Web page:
Do you ever sit and think about all the unspeakably embarrassing things you’ve done in your life? I sure do. It all starts with remembering one embarrassing misstep that I’ve made within my 30 years, and then tangentially, I’ll start thinking about all the other moments of toe-curling embarrassment. It’s what neurotic people like me do. It’s horribly crippling.

Though, I’ve now reached the point in my life where I now place my “treasured” reputation aside, and no longer care anymore about the asinine things I do.

BY: Noah Regan

Recently, I was visiting Hobby Lobby and I was standing before the mat cutting section. There was a family that included a couple young girls and their mother who was confined to a wheelchair. They made their way down the aisle while I was intently reading the backs of X-Acto knife packages and learning about “blade cutting depth” and “knife precision”. As the family approached me, the young girl pushing her mother politely said, “Excuse me.” And me—being the overly polite sorts—turned my head, made eye contact with this young girl and said, “Excuse us.” I don’t know why I said it. Maybe it was the fact that I didn’t get a lot a sleep the night before, perhaps it was because of the “boredom beers” I drank before leaving the house, but I flubbed my lines all the same.

The immediate thought that passed through my head was that I came off as some pedantic asshole that was correcting this young girl. “You mean excuse us—us being you, your chubby sister, and your paraplegic mother. Yes?” I cringed slightly, but I reminded myself that I no longer let minor follies bother me. But then I thought that perhaps her interpretation when I said “excuse us” was that I was some crazed Norman Bates-like character who was not only excusing me, but also my invisible companion while I gazed intensively at the sharp instruments that hung on the shelf before me.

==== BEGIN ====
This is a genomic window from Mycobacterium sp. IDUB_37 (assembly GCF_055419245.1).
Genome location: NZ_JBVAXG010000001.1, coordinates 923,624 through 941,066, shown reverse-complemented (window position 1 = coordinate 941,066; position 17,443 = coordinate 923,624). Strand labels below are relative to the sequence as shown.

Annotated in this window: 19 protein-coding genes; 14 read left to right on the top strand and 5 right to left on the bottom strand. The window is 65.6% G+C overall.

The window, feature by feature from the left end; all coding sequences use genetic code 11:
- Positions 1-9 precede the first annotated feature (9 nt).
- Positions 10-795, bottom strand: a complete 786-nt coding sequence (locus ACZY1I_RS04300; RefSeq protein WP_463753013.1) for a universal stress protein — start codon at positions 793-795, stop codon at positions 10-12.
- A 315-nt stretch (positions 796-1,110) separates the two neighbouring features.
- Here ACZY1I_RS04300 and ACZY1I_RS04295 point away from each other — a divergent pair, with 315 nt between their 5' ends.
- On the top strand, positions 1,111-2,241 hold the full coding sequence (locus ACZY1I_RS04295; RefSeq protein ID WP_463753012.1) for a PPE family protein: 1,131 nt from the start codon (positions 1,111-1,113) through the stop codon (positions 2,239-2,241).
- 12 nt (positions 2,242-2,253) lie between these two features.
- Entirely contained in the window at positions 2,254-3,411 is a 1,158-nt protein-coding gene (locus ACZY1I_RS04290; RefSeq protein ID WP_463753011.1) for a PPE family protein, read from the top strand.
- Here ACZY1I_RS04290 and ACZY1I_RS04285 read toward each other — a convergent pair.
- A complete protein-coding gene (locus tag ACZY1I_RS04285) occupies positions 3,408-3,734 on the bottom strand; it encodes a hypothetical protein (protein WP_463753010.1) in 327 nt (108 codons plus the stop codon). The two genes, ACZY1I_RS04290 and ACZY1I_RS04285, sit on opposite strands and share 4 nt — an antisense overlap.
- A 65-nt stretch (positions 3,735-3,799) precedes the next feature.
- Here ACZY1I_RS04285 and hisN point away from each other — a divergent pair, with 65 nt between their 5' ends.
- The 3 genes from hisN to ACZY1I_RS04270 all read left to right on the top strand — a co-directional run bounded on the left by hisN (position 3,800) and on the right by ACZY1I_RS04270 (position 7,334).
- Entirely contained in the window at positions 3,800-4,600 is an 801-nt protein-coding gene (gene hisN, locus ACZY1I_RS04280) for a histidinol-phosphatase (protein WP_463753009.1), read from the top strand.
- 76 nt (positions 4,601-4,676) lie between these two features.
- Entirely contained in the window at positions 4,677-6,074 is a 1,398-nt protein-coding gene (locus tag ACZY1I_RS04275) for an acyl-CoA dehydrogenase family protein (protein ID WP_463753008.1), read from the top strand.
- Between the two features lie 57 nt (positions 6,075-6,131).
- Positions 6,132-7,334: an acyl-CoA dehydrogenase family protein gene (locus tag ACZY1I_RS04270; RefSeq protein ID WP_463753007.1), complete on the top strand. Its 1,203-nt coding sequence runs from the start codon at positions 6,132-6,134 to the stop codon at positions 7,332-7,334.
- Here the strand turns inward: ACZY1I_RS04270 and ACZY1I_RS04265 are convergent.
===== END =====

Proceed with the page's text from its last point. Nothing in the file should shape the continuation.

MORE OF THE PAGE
“What’s that mother? Yes it was very rude of us to block their path. Say again, mother? You think that we should test the sharpness of these razorblades on their soft skin? Why, I don’t think that would be very nice of us, do you? Yes…yes, I know that I shouldn’t disobey you mother, or else you’ll serve my porridge cold.”

Still, these minor indiscretions that I commit on a seemingly regular basis no longer affect me. Though, as I mentioned before, I have a rich history of embarrassing myself and reminding myself of it constantly. When I was a sophomore, I had to take a class called Basic Communication. I don’t remember much about the class outside of the fact that we had to give a great amount of speeches—something that would kill me now. Presently, I’m an anxious wreck at even considering the notion of standing before people and delivering a prepared speech, but, for some odd reason fourteen years ago it hardly affected me. I enjoyed it greatly. I had a history of giving funny speeches that my classmates seemed to dig, and I loved hearing their laughs.